Saturday, December 5, 2009

Family of Mary Ann and Thomas Murphy in the 1892 NYS Census

In the second column of this 1892 NYS Census, you'll find a Murphy family that I suspect -might- be the family of Mary Ann Toner, sister of Julia Toner Mulvaney and potentially the mother of John and Thomas Murphy, who were partially raised by the Mulvaneys. The head of the family is listed as Thomas Murphy, 37, Irish-born but a US citizen, and a coachman. If you recall, a young Mary Ann Toner attended a party with a Thomas Murphy in 1877. His wife, Mary A(nn), is 34, and US-born. According to this she was born around 1858; Mary Ann Toner was born around 1852. Their children are Kate, age 10; Any, age 5; and John, age 3.

John is exactly the right age for the John Murphy who was raised by the Mulvaneys.

According to Betty and John, the Murphy brothers had two older sisters, one of them named Annie. I'm hoping that Any is Annie and not Amy, or else this is probably the wrong family. Amy, while it sounds to my ear like a very modern name, was actually the 120th most popular name in America in 1887, the year this "Any" would have been born. (The supposed modernity of Amy comes from its extreme popularity in the 1970s, when it was the #2 most popular name for 4 years running.) Annie, of course, was at #12 in 1887, and Ann and Anne were also very popular, at 124 and 121, respectively - the real popularity of the name is disguised by the fact that the two variant spellings were almost equally popular, making the name that sounds like "Ann" twice as popular as the rankings would suggest. Though the ranking of Amy is similar to those of both Ann and Anne, there were 251 babies named Amy in 1887, and 488 named either Ann or Anne, which is more in line with the numbers one would expect of a name ranked in the 70s in that year. Add in Anna at #2 (4,227 births) and Annie at #12 (1,844 births) means Ann- names were much more popular than Amy, and more likely to be encountered when looking at this sort of demographic data.* But "Any" could still be Amy, and, as much as I want this to be the right family, I do think that "Any" is more likely to be a "typo" for Amy than for Annie.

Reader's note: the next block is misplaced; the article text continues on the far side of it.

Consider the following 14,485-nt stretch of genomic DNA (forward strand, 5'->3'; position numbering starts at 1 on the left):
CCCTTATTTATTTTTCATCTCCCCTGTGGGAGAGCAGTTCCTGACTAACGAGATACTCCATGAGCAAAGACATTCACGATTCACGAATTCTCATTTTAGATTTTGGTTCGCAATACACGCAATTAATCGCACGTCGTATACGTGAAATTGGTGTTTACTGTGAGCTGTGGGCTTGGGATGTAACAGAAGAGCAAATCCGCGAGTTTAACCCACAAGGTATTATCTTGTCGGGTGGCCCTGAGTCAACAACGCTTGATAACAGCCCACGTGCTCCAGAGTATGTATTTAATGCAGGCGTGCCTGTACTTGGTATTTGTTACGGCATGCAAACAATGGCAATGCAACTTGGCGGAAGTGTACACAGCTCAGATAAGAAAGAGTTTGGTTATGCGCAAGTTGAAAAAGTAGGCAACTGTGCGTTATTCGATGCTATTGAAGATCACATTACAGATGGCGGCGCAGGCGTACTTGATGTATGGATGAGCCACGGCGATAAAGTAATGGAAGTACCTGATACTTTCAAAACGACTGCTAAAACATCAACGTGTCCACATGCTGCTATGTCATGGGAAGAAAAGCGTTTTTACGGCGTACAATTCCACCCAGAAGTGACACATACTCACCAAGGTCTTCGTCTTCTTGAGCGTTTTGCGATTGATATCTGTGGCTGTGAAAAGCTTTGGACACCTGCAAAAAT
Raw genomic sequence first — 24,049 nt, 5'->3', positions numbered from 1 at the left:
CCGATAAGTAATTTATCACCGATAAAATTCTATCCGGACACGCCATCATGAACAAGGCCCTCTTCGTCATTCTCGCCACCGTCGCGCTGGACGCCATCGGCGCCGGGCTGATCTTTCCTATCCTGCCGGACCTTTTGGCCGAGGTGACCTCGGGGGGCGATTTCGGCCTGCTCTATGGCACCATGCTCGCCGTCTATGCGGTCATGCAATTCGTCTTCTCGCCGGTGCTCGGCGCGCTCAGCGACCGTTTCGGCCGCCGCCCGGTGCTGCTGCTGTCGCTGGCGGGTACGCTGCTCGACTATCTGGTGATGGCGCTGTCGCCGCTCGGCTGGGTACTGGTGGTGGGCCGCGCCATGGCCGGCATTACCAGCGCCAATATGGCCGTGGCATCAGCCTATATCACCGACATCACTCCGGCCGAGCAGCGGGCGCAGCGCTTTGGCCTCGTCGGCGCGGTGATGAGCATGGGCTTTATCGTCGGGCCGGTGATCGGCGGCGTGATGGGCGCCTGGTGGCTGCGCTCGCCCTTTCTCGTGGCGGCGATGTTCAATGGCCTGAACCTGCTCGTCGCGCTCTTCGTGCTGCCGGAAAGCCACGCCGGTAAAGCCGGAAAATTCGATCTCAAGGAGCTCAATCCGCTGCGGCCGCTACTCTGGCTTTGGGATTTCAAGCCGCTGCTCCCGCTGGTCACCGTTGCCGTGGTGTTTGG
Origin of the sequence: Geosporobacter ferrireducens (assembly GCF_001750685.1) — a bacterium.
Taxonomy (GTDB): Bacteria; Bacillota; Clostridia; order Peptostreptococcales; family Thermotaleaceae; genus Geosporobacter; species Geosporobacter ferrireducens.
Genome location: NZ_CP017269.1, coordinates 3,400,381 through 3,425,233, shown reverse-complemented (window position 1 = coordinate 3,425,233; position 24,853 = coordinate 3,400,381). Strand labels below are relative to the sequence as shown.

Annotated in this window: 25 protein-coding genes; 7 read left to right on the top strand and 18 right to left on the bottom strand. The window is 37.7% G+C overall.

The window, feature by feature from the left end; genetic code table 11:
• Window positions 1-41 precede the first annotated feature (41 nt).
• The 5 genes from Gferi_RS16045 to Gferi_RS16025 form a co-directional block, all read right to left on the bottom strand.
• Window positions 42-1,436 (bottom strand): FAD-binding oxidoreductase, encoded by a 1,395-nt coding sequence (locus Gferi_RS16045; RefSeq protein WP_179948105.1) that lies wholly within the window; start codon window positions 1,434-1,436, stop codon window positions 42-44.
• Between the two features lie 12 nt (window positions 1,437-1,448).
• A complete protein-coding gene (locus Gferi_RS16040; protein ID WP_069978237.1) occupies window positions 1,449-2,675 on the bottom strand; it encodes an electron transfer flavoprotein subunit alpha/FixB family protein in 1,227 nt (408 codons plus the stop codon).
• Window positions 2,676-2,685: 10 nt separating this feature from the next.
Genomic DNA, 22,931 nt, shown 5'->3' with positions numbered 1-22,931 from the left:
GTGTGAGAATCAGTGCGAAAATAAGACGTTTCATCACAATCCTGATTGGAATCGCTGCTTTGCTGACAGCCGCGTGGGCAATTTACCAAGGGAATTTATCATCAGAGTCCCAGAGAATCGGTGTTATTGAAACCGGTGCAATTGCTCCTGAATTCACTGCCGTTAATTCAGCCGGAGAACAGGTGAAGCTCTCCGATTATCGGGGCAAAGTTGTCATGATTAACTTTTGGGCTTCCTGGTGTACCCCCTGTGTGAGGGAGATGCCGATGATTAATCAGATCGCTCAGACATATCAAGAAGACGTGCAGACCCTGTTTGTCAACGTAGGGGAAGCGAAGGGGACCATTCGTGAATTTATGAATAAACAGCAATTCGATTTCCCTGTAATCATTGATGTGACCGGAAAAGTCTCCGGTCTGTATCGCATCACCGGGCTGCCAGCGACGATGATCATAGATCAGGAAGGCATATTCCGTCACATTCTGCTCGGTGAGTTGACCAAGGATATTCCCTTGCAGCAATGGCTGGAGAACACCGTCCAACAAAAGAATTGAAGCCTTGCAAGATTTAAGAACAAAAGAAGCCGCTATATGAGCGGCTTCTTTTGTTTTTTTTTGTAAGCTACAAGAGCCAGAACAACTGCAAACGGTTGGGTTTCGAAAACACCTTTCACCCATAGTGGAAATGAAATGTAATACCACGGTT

So on the name count, I'm not committed. Is "Any" Murphy our Annie Murphy Dowd? Dunno.

Something I do find particularly interesting, and potentially indicative of this being the right family, is Thomas Murphy's occupation. He's listed as being a coachman. As you'll recall, William Toner's death certificate listed him as a stableman, and in 1889, a news item referred to a William Toner driving a coach that was "the property of Mr. Murphy, of South Brooklyn." More than anything, the occupation - and the right birthdate for John - makes me think that these are our Murphys, that Mary A. is Mary Ann Toner Murphy, and that William Toner was working for his brother-in-law when he was involved in that accident.

*Source for name data: The Social Security Administration:

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